Image by NASA
To live on The Red Planet, terraforming must take place. Terraforming is the hypothetical process of changing a planet’s conditions to make it habitable for Earth’s plants, animals, and humans. Some have speculated that we humans will heat up Mars, resulting in ice melting and releasing carbon dioxide, ultimately creating a thicker atmosphere that is breathable for us. Basically, we need to do what we do best – another global warming, and voila! It might only take, plus or minus, 10,000 years, so… sorry nerdy dreamers, it likely won’t happen in our lifetime…
Image by Volker Möhrke/Corbis/Getty Images
Ironically enough, before even functioning in space, we’ve damaged it. Space junk has been accumulating since the first human-made satellite, Sputnik 1. This junk, known as “space debris,” includes pieces of rockets, unused satellites and bolts, garbage bags, a screwdriver, and even a spatula. More than 523,000 known manmade fragments spin around our planet. This junk is currently floating faster than a speeding bullet, damaging satellites, space stations, and telescopes.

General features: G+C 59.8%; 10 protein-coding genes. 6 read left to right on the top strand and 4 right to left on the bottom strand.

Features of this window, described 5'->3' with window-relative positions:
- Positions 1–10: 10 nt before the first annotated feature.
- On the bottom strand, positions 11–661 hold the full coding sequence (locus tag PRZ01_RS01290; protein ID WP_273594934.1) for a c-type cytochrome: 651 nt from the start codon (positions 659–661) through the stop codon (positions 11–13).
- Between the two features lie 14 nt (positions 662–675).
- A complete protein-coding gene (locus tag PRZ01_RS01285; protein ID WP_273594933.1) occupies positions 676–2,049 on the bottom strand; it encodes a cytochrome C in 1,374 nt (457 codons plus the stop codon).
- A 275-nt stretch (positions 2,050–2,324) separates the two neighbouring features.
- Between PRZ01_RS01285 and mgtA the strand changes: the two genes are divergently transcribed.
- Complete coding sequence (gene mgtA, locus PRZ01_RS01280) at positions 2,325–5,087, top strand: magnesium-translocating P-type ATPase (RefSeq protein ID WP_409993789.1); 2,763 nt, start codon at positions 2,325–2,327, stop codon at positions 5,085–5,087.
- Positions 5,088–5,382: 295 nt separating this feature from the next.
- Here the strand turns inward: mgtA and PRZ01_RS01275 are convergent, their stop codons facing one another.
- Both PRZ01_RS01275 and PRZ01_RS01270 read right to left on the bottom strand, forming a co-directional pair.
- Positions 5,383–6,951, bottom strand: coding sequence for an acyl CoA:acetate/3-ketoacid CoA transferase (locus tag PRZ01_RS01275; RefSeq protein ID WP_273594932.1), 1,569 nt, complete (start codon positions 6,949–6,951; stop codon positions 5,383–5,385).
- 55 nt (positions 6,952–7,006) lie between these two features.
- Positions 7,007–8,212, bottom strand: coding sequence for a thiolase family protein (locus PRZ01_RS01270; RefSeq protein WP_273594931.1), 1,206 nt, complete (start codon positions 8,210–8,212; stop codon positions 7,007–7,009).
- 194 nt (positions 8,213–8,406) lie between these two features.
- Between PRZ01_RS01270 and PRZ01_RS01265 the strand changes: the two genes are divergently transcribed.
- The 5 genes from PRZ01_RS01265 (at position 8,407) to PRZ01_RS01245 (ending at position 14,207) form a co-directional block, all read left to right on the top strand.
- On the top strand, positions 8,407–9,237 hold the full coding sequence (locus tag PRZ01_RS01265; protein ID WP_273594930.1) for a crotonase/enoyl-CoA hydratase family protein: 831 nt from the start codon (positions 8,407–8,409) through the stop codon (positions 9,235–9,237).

Image by NASA
Joi Ito, director of MIT Media Lab, came up with the term “Anthropocosmos” based on the Anthropocene definition. As we are painfully aware of the human influence on the Earth, we are also accelerating into the epoch of space exploration on a mass scale. Anthropocosmos is a term that captures the idea of how we must responsibly consider our role in the Universe. Some scientists have suggested recently that we need a new generation of “space planners,” “space architects,” and in general “space ethics” to protect the Galaxy from humanity’s dark side.